JERUSALEM — Prime Minister Yitzhak Shamir has linked the arrival of thousands of Soviet Jews to Israel's claim to the occupied West Bank and Gaza Strip, and in doing so, has linked the very foundation of Zionism--the return of Jews to their homeland--to the most disputed question in Israel, the future of the occupied territories and their Arab inhabitants.
This linkage, formulated in a speech by Shamir this week, appears to preclude territorial compromise as a basis for peace with Palestinians, at least in the short run. The land-for-peace formula is viewed by Israeli doves and by U.S. officials in Washington as the keystone of a settlement.
Shamir's words may have undermined Israel's request for U.S. aid to provide housing for the Soviet newcomers. The Bush Administration opposes Jewish settlement in the disputed territories, and the State Department criticized Shamir's statement as "not helpful" to the cause of peace.
But Shamir was opening a window on even larger issues, Israeli observers say, and setting the stage for an open battle over the ideological basis for the Jewish state.
In Shamir's view, the aliyah , or "coming up" to Israel, by Soviet Jews and their being settled in the occupied West Bank and Gaza Strip is no different than the arrival of Jews over the last 100 years and their settlement in parts of what is now Israel proper.
"What is clear," Shamir told members of his Likud Party on Sunday, "is that for the big aliyah we need the Land of Israel, a big and powerful state."
"Land of Israel" is the Israeli political term for a greater Israel that includes the West Bank and the Gaza Strip.
Shamir's comments forced rivals in the more dovish Labor Party, which is locked into the ruling coalition with Likud, to define more clearly their view of the future shape of Israel.
Labor's version is less reliant on nationalism than Shamir's. Finance Minister Shimon Peres, the Labor Party leader, said that what is needed is not only aliyah but also a way of making Israel more appealing to all comers. Constant conflict over land, he said, subverts this need.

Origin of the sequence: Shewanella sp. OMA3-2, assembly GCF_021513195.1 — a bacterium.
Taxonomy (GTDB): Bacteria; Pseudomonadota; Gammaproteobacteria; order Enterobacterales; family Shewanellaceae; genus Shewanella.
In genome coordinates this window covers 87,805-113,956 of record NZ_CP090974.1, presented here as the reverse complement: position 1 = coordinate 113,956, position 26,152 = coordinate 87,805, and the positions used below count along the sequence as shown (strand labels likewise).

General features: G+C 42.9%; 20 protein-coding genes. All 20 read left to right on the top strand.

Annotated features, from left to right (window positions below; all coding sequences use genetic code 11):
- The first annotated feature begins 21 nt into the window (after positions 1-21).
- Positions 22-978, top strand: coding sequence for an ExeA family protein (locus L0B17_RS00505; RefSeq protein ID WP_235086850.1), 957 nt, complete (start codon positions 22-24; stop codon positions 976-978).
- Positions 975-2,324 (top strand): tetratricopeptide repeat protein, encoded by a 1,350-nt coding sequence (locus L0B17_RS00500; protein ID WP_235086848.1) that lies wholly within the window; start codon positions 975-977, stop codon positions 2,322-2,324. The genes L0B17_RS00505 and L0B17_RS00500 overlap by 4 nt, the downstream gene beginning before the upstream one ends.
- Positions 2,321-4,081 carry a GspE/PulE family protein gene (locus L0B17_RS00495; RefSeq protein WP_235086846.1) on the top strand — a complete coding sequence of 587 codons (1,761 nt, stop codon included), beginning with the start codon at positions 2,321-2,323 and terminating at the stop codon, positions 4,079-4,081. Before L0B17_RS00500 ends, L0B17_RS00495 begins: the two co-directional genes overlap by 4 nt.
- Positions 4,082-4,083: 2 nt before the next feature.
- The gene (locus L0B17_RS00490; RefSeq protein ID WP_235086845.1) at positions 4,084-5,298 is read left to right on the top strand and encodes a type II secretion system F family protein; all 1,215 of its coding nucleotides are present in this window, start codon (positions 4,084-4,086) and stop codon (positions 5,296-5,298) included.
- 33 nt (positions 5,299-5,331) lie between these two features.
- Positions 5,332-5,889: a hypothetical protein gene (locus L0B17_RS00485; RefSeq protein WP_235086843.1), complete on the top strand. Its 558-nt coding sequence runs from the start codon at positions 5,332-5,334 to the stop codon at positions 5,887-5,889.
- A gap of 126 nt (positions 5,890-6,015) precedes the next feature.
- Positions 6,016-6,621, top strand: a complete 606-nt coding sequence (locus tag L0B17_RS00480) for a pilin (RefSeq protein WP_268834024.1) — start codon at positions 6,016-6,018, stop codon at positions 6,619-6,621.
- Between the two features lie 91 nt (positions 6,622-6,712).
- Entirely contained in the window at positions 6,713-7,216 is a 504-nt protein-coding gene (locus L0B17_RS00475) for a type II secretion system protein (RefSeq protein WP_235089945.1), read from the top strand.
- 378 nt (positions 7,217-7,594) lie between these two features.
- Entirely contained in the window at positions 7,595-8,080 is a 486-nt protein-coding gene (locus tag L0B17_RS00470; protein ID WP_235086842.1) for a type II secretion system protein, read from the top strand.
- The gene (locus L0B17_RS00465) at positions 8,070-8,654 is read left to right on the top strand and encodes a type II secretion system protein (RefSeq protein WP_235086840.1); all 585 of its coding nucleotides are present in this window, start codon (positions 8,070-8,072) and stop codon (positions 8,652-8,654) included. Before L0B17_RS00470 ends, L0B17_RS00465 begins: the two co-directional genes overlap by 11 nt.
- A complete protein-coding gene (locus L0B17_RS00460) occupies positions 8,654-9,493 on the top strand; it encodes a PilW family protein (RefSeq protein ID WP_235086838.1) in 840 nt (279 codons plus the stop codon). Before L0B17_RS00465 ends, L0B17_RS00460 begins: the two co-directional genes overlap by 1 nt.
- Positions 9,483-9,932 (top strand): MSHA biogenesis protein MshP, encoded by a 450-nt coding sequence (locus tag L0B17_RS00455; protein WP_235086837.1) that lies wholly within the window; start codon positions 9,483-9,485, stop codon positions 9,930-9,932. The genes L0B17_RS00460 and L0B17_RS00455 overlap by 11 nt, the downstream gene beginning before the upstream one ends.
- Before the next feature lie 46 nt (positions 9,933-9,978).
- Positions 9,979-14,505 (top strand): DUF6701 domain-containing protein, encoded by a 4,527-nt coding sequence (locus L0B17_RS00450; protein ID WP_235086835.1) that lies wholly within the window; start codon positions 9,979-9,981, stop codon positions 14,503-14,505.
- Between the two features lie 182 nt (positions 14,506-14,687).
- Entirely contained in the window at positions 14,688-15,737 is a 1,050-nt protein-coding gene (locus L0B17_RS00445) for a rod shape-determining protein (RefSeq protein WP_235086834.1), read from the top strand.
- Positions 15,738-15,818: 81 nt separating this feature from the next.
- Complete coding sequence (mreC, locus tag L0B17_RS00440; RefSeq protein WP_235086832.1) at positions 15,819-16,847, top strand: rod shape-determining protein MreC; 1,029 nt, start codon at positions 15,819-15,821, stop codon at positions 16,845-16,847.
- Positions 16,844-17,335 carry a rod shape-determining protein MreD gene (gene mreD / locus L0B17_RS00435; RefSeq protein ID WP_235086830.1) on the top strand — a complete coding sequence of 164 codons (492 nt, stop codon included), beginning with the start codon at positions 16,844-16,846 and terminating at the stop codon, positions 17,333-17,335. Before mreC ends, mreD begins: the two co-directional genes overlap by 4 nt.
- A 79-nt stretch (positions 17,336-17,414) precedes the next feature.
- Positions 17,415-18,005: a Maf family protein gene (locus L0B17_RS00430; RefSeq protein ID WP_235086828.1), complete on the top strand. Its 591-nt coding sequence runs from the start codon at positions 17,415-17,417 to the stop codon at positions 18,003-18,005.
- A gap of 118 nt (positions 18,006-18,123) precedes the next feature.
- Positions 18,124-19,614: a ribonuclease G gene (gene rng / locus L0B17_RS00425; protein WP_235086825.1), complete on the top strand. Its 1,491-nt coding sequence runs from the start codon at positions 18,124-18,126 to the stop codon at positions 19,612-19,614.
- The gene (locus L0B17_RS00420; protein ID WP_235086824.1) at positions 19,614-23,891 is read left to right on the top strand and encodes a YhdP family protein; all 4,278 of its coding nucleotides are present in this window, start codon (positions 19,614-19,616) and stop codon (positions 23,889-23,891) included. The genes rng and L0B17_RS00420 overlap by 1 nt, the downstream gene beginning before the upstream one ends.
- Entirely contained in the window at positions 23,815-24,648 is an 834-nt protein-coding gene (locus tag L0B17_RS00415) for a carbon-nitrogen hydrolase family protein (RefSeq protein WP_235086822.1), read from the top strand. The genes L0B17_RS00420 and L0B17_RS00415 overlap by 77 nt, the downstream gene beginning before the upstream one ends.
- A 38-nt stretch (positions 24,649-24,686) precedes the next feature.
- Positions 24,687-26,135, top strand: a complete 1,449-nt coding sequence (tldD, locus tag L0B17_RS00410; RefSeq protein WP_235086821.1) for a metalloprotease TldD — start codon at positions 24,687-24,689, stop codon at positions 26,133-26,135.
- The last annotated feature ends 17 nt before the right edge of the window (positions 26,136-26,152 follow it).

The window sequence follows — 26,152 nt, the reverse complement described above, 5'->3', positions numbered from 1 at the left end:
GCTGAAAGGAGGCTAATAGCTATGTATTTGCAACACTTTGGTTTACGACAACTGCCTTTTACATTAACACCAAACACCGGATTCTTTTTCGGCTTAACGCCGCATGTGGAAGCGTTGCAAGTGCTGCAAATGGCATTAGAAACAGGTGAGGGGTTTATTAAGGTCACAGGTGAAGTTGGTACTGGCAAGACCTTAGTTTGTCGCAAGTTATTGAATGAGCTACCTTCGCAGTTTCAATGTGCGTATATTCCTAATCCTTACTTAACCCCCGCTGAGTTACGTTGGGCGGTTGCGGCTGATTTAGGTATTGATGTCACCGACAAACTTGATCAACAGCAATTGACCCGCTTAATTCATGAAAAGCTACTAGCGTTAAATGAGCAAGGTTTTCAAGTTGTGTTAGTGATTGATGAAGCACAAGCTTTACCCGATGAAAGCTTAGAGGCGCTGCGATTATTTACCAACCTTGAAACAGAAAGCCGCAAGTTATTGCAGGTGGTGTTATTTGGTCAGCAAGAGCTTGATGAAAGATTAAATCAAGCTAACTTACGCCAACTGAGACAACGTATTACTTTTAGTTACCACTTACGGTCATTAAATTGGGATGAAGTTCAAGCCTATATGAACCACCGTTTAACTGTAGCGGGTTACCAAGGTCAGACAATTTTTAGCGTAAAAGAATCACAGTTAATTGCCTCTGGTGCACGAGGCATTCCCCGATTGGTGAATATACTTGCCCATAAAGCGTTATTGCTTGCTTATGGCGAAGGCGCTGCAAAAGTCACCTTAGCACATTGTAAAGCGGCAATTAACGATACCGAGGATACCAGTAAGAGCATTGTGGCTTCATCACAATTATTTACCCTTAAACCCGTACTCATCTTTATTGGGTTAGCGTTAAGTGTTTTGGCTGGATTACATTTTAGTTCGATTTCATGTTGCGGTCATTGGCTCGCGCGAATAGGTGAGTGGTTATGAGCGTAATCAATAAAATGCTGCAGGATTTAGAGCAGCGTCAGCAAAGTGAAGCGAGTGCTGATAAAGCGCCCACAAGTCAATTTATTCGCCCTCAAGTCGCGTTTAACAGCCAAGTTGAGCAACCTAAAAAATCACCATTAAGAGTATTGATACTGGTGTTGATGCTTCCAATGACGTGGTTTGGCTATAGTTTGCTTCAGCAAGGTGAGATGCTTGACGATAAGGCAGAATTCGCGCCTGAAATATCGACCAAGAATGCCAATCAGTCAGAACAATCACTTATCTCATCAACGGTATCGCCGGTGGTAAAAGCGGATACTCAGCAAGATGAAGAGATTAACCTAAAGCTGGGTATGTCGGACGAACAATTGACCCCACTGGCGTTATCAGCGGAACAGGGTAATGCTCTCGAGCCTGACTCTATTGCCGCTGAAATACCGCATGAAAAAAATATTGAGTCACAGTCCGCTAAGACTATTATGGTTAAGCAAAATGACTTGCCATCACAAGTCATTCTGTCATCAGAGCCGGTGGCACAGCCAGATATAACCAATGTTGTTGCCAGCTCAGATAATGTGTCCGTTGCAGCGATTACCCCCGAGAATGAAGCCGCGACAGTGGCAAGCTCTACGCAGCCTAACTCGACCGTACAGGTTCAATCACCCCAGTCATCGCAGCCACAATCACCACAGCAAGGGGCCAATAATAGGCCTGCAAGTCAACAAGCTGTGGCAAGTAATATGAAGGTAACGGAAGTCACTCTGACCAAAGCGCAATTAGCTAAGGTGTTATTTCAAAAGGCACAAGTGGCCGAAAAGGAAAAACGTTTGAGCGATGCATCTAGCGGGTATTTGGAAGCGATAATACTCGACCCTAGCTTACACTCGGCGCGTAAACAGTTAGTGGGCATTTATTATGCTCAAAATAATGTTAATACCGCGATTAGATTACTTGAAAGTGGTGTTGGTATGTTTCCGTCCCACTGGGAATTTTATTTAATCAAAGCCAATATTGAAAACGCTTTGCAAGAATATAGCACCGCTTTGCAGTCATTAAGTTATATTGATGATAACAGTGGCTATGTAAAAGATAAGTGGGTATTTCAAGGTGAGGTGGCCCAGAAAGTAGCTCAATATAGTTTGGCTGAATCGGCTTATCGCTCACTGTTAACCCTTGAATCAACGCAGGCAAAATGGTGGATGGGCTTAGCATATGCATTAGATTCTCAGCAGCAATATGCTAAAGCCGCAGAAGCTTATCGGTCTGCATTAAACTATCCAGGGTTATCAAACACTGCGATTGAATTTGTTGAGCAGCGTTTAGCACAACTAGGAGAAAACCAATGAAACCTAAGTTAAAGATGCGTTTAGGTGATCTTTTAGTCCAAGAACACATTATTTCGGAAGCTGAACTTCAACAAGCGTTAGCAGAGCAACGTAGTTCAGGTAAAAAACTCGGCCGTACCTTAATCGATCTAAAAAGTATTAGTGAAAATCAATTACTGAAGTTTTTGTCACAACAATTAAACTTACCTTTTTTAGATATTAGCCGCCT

So the battle lines are drawn. For Shamir, aliyah plus the Land of Israel equals a strong Israel. For Peres, aliyah, yes, but with technology, growth--all the presumed benefits of settlement.
Both sides have been avoiding open warfare on the land question in 13 months of tenuous partnership in the so-called national unity government. But because both parties are planning meetings soon to spell out their stands on the question of peace talks, it appears that the battle cannot be put off for long.
Will Labor pull out of government, or stay and risk seeing its principles submerged? Will Likud, suspecting that peace talks will erode the land imperative, put a halt to the move toward negotiations?
"The parties are separated by modes of thinking," said political analyst Arye Naor, a former official in the Likud government of Prime Minister Menachem Begin. "Likud is mistrustful of the outside. If we give up the land, then who knows what the Arabs will do? Labor's approach is different. Labor thinks if the status quo goes on, the state of Israel will decline."
Yaron Ezrahi, a political theorist at Hebrew University, likened Shamir's vision to the 19th-Century concept of empire building, which viewed the acquisition of land and population as marks of a great nation.
"These values were discredited, especially after World War II," Ezrahi argued. "Even the Soviet Union is giving them up. But not Shamir."